TUBEROSES AT CEREMONIES IN INDIA.



TUBEROSES AT CEREMONIES IN INDIA.

We have frequently had applications for Tuberoses in a variety of colors, but have never been able to gratify the demand. From the following account it appears that similar ideas are entertained in other countries, but our acquaintance with press reporters is intimate enough to allow us to make a proper allowance for some statements: "In a published letter from India is described the laying of a corner stone at Kolhapur, by Sir Rich Ard Temple, Governor of Bombay. The following is an extract: 'After the speech was finished, the Rajah, from a little golden cup and saucer containing oil of sandalwood, with a golden ladle, put a drop of oil on the handkerchiefs of the Governor, Colonel Schneider, and one or two others. He then sprinkled a little perfume on the handkerchiefs from a silver bottle. Next were brought to him immense garlands of flowers, with which he decorated the Governor and Colonel Schneider. The Governor's garland was made of Tuberoses and was two inches in diameter, and on being placed around his neck reached down to his waist. The Tuberoses were held together by means of gold thread. There were probably not less than from 1,000 to 1,500 flowers in the garland. The garland of Colonel Schneider was made of pink and red Tuberoses and was similar to the Governor's. The next operation was the placing of bracelets, made of full-blown Roses, on the wrists of the two worthies named. Next, on golden salvers, the Rajah served them with pan supari (betel-nut and leaf), cloves, mace, almonds, etc., done up in goldleaf. It is usual on such occasions for the guests simply to touch the salver, which is then passed back to the attendants, who carry it away. But the Governor, I believe, took one package of pan supari. After this ceremony the Karubhari went through the same performance with each of the European guests and native chiefs, with the exception that our garlands were not as fine, and the pan supari and spices were served to us on silver salvers. No garlands of Tuberoses were bestowed on the native chiefs. After this, the pan supari and spices were passed around to the natives, but in their cases the morsels were not covered with goldleaf. Bouquets were given to all the guests, and the native chiefs received the oil of sandal and perfumery on their handkerchiefs. One can form an idea of the great quantity of Tuberoses used when I say that in my garland alone there were 150, besides several pink Roses, and there were many in the bouquets, which were bountifully scattered.'"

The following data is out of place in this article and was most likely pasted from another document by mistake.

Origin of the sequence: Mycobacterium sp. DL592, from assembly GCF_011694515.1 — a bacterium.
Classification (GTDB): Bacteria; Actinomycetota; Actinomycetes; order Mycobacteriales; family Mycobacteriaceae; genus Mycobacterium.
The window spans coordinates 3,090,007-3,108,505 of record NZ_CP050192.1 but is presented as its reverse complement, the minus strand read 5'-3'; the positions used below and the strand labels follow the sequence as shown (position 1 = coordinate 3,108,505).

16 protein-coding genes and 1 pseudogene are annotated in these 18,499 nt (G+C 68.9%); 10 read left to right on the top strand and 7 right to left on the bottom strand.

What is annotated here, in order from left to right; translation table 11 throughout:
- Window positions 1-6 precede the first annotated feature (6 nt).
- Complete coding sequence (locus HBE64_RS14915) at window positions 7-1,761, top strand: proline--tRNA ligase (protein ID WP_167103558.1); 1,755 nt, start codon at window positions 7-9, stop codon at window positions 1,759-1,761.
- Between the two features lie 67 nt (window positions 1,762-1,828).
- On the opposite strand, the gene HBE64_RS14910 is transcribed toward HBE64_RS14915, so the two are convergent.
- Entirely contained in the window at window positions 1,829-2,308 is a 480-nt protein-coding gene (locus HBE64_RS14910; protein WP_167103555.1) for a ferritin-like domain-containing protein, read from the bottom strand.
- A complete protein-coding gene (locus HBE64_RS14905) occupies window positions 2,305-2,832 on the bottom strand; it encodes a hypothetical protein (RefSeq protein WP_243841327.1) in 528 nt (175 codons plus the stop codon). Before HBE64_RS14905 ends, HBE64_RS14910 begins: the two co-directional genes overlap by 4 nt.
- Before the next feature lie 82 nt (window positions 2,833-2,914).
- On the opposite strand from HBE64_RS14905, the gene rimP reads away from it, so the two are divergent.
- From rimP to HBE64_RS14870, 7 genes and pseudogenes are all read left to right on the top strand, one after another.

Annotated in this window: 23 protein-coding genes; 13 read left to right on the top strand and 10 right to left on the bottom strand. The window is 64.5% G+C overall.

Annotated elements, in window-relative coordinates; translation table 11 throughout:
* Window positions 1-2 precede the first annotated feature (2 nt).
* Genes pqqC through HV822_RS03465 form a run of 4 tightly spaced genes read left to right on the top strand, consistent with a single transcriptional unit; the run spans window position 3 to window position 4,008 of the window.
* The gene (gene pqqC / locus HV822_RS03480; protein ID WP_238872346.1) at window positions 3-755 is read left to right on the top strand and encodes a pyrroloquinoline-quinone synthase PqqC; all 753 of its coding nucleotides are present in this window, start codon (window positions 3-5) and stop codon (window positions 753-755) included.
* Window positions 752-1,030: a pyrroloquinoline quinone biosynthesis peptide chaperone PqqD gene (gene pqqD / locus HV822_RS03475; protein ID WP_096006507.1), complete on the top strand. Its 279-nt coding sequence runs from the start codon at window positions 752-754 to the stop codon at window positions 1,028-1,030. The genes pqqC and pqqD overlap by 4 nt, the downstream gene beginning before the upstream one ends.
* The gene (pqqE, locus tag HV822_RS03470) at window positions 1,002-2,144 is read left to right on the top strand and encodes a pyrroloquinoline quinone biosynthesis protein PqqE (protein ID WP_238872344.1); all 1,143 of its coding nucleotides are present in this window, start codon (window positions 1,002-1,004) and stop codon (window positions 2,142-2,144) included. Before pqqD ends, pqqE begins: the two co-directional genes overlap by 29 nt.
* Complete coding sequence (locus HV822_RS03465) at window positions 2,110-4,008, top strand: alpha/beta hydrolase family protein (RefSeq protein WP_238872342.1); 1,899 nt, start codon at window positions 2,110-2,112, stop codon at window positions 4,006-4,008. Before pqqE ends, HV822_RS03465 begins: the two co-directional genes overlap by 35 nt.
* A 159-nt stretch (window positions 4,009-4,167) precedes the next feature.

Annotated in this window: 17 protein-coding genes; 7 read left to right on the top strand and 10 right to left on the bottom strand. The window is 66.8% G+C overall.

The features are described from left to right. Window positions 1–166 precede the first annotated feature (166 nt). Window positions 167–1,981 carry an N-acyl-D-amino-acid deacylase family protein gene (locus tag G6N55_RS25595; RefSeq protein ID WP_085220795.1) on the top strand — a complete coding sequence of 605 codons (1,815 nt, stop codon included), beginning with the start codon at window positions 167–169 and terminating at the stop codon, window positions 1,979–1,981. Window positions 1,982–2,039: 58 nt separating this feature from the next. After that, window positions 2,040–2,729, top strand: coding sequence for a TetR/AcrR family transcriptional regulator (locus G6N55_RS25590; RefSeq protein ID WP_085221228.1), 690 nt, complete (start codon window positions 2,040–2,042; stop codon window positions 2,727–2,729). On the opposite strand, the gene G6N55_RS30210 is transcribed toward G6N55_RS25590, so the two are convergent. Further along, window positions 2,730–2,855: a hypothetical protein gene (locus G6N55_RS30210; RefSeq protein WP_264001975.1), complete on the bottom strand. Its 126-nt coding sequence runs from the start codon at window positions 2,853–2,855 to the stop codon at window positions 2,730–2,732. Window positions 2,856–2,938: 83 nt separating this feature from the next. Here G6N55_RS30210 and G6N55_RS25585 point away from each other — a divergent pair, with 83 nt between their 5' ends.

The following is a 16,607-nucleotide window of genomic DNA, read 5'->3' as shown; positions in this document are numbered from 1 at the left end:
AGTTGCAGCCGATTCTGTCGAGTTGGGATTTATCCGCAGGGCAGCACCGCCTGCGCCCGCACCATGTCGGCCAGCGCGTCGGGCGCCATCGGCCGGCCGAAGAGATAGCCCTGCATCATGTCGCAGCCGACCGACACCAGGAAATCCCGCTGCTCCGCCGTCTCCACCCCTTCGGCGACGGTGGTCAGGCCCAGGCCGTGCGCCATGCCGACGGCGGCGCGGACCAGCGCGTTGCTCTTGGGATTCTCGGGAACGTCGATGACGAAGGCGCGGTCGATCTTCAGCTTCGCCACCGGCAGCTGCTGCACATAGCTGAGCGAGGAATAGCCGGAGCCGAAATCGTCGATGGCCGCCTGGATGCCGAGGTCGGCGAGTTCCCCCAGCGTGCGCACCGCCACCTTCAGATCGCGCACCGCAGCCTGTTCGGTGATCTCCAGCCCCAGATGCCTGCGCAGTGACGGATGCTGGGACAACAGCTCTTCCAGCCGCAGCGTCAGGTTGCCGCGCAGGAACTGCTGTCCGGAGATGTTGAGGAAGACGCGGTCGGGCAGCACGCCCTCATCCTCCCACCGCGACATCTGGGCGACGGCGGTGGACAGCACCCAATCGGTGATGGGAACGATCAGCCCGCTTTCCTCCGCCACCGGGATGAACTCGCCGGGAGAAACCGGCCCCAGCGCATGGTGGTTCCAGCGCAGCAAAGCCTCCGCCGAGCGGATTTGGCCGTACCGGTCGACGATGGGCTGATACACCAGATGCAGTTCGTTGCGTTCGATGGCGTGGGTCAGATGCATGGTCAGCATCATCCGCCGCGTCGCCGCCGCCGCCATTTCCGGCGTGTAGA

It is safe to assume that the pink and red flowers here mentioned as Tuberoses were something else, and our enquirer is, no doubt, of the same opinion, but desires to know the probability of the production of a variety with colored flowers. Careful selection through a number of generations of plants has produced some wonderful results, and we have a right to expect much from it in the future. That a colored Tuberose should ultimately be obtained is, perhaps, not impossible, and the pink tinge the buds have before opening indicates that this result is even probable.